I was both intrigued and puzzled when I saw the early ads for the new Netflix remake of House of Cards, which premiered last Friday. As a fan of the British original, I didn’t understand why anyone would attempt to remake such a successful miniseries. It made even less sense to me why someone would want to set it in America, since many of the things that made the original interesting wouldn’t translate well to a different political system and culture. The new show’s treatment of the domestic politics of foreign policy issues, especially in light of Thursday’s spectacle, was depressing enough in its plausibility, but it also felt forced and unimaginative. [Warning: spoilers after the break.]
The main character of the story is Francis Underwood, whose position as House majority whip is modeled as closely as possible on that of the original Urquhart character. He expects that he will be nominated as the next Secretary of State as repayment for his support for the president and as an acknowledgment of his supposed foreign policy acumen. Early on, he refers to one of his ideas as “trickle-down diplomacy,” which hardly sounds complimentary coming from a Democrat. Soon after the new year, Underwood learns that he’s being passed over for another candidate, and like Urquhart sets out to get his revenge against the people that have slighted him. (It doesn’t seem to trouble the writers that it is quite rare for sitting Senators to be appointed Secretary of State, to say nothing of members of the House.) He begins by digging up material that is supposedly deeply embarrassing to the new nominee, which in this case is a nearly 35-year old unsigned editorial that refers to Israel’s “illegal occupation” of the West Bank and Gaza that appeared in the college newspaper of which the new nominee was the editor. You can already see where this is going.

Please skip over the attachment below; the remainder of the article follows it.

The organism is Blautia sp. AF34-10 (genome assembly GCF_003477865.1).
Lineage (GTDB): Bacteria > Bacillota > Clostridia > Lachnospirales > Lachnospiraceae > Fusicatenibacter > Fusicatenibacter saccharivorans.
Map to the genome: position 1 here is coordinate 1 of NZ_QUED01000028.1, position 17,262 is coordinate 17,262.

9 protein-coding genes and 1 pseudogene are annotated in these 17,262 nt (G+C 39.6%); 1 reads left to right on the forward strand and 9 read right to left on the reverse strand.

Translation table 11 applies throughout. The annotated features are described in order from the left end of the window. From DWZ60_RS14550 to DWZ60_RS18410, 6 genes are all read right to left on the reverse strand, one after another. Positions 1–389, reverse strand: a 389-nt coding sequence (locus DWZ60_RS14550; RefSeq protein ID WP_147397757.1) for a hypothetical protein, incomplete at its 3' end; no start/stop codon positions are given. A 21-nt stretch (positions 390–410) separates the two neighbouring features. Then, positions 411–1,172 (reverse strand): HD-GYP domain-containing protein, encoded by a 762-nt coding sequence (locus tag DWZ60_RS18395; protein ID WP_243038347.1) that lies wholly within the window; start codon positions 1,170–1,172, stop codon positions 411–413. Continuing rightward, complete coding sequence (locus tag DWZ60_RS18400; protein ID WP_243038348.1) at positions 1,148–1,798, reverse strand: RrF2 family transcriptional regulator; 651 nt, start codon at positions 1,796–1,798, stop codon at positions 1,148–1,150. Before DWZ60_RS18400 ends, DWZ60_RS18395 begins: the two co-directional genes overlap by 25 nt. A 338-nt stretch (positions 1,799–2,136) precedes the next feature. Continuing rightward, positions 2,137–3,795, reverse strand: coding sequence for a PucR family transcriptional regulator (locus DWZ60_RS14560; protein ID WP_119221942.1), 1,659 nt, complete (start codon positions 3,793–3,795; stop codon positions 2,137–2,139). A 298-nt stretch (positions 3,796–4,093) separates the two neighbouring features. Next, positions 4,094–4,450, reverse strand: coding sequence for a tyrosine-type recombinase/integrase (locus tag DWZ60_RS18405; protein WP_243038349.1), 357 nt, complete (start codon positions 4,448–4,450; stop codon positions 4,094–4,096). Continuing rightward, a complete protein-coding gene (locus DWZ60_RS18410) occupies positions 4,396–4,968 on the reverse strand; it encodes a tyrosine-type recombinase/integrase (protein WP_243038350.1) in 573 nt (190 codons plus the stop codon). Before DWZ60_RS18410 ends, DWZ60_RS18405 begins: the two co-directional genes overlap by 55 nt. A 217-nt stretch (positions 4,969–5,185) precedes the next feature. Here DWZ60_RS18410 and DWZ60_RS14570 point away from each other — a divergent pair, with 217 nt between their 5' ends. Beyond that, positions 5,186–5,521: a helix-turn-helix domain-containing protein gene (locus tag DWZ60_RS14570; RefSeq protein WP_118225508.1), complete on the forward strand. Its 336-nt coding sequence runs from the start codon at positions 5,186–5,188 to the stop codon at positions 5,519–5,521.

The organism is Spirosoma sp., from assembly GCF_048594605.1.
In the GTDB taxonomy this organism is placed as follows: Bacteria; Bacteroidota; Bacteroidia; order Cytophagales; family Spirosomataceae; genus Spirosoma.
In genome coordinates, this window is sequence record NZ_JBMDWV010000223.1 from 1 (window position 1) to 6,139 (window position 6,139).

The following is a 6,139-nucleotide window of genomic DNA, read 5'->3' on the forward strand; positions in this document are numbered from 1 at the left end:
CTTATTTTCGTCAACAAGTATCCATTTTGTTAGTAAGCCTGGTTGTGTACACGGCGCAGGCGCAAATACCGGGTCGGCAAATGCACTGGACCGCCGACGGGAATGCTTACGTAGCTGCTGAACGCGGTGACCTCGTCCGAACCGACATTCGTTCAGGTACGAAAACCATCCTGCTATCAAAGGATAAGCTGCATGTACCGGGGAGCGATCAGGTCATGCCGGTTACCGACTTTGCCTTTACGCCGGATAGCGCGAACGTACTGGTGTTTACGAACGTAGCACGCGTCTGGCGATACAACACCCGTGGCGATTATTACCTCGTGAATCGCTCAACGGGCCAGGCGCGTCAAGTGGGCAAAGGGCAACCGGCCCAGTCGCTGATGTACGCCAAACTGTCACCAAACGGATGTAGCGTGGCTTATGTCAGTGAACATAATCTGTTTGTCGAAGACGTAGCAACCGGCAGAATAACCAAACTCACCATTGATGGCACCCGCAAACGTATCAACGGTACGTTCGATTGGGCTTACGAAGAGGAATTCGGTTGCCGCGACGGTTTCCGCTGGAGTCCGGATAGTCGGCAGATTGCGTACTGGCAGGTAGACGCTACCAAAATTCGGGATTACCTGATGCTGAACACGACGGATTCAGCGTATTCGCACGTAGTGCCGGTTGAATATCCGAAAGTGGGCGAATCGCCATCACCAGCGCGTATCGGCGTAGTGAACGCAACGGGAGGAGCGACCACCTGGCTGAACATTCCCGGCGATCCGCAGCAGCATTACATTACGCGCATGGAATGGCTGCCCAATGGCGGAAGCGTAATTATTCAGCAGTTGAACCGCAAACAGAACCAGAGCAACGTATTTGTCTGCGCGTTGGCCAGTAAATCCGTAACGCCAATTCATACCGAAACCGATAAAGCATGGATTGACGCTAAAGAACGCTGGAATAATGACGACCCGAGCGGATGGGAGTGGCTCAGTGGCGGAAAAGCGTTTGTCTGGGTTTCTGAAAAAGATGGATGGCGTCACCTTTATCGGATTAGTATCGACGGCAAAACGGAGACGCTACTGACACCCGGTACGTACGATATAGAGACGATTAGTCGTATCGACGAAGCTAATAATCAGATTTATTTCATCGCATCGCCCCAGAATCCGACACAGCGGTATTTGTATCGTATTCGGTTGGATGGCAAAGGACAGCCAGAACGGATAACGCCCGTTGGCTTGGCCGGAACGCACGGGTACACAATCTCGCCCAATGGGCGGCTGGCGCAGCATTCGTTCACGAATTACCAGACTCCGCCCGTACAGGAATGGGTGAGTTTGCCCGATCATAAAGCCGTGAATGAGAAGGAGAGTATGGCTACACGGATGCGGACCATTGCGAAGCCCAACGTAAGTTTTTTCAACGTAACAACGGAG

It’s supposedly outrageous, unacceptable, and disqualifying for a nominee for Secretary of State to refer to an illegal occupation as illegal. We watch as the new nominee squirms and desperately tries to disavow these comments, which he says he never wrote in the first place, and then we follow Underwood’s lackeys as they find someone who will corroborate the claim that the nominee did write this completely unremarkable description of the occupation. On the one hand, the first two episodes of the show do capture to some extent how all discussion of Israel and the occupation is horribly and dangerously warped in the U.S., but at the same time it is ridiculous to think that a Secretary of State nomination would actually fail because of one decades-old accurate statement that is more or less aligned with official U.S. policy. It’s extremely doubtful that this would happen, and that makes the beginning of Underwood’s plan for retribution hard to take seriously.